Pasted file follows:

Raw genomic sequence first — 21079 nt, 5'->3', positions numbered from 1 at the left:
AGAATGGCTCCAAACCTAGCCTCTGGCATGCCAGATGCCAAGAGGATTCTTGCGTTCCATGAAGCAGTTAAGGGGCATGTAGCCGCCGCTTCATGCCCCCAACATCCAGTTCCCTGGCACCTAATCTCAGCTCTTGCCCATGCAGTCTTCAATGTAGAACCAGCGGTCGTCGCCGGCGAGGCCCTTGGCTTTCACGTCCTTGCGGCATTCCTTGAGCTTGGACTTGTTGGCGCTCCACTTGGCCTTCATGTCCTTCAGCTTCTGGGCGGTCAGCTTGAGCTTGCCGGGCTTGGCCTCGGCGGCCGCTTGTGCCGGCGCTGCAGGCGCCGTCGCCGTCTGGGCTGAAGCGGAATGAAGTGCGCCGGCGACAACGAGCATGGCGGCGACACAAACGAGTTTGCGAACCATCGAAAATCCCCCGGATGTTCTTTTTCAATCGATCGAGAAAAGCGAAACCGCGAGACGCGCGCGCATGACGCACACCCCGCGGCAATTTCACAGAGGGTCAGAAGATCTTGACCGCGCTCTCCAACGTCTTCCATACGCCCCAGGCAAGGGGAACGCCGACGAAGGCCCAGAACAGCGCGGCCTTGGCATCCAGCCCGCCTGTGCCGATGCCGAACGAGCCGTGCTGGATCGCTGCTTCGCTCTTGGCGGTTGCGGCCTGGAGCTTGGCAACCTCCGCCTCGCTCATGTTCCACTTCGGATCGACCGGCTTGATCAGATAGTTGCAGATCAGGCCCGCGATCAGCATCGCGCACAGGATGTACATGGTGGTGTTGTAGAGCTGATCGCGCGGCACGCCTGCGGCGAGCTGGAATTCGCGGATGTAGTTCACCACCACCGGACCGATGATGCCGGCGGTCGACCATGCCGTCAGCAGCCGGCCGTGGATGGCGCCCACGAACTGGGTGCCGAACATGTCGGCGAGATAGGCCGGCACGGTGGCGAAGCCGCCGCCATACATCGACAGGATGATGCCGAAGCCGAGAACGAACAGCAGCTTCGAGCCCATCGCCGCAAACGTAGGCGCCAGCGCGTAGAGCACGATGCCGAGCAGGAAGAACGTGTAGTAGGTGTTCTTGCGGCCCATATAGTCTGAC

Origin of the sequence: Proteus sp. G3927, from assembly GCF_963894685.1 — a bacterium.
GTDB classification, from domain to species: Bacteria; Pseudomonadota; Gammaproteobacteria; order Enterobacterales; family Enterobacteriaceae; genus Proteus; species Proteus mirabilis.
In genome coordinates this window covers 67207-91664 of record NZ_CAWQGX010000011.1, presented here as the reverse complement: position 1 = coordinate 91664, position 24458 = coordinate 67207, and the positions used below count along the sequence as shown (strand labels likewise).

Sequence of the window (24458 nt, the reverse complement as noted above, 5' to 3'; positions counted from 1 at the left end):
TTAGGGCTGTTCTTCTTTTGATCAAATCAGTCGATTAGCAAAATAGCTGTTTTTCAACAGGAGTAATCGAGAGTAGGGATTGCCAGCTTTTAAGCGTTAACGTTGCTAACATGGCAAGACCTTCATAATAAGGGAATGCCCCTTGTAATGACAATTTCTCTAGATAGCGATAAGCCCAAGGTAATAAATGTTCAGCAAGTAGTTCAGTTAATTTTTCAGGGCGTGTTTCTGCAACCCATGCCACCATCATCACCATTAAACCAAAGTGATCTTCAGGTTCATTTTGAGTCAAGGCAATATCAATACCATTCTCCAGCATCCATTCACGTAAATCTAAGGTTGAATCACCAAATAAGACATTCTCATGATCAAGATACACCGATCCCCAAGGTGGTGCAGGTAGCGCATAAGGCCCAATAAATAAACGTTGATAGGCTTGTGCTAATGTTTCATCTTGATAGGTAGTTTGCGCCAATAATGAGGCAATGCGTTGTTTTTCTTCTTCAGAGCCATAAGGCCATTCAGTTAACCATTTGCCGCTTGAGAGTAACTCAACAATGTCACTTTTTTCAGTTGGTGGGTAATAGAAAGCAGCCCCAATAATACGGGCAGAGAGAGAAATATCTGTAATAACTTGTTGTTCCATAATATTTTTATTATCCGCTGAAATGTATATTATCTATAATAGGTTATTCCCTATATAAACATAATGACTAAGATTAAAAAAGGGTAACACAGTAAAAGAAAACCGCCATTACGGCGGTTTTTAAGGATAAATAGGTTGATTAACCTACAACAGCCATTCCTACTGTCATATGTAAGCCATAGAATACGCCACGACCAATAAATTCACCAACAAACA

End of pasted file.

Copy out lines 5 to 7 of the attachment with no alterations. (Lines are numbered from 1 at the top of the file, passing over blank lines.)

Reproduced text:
In genome coordinates this window covers 67207-91664 of record NZ_CAWQGX010000011.1, presented here as the reverse complement: position 1 = coordinate 91664, position 24458 = coordinate 67207, and the positions used below count along the sequence as shown (strand labels likewise).

Sequence of the window (24458 nt, the reverse complement as noted above, 5' to 3'; positions counted from 1 at the left end):
TTAGGGCTGTTCTTCTTTTGATCAAATCAGTCGATTAGCAAAATAGCTGTTTTTCAACAGGAGTAATCGAGAGTAGGGATTGCCAGCTTTTAAGCGTTAACGTTGCTAACATGGCAAGACCTTCATAATAAGGGAATGCCCCTTGTAATGACAATTTCTCTAGATAGCGATAAGCCCAAGGTAATAAATGTTCAGCAAGTAGTTCAGTTAATTTTTCAGGGCGTGTTTCTGCAACCCATGCCACCATCATCACCATTAAACCAAAGTGATCTTCAGGTTCATTTTGAGTCAAGGCAATATCAATACCATTCTCCAGCATCCATTCACGTAAATCTAAGGTTGAATCACCAAATAAGACATTCTCATGATCAAGATACACCGATCCCCAAGGTGGTGCAGGTAGCGCATAAGGCCCAATAAATAAACGTTGATAGGCTTGTGCTAATGTTTCATCTTGATAGGTAGTTTGCGCCAATAATGAGGCAATGCGTTGTTTTTCTTCTTCAGAGCCATAAGGCCATTCAGTTAACCATTTGCCGCTTGAGAGTAACTCAACAATGTCACTTTTTTCAGTTGGTGGGTAATAGAAAGCAGCCCCAATAATACGGGCAGAGAGAGAAATATCTGTAATAACTTGTTGTTCCATAATATTTTTATTATCCGCTGAAATGTATATTATCTATAATAGGTTATTCCCTATATAAACATAATGACTAAGATTAAAAAAGGGTAACACAGTAAAAGAAAACCGCCATTACGGCGGTTTTTAAGGATAAATAGGTTGATTAACCTACAACAGCCATTCCTACTGTCATATGTAAGCCATAGAATACGCCACGACCAATAAATTCACCAACAAACA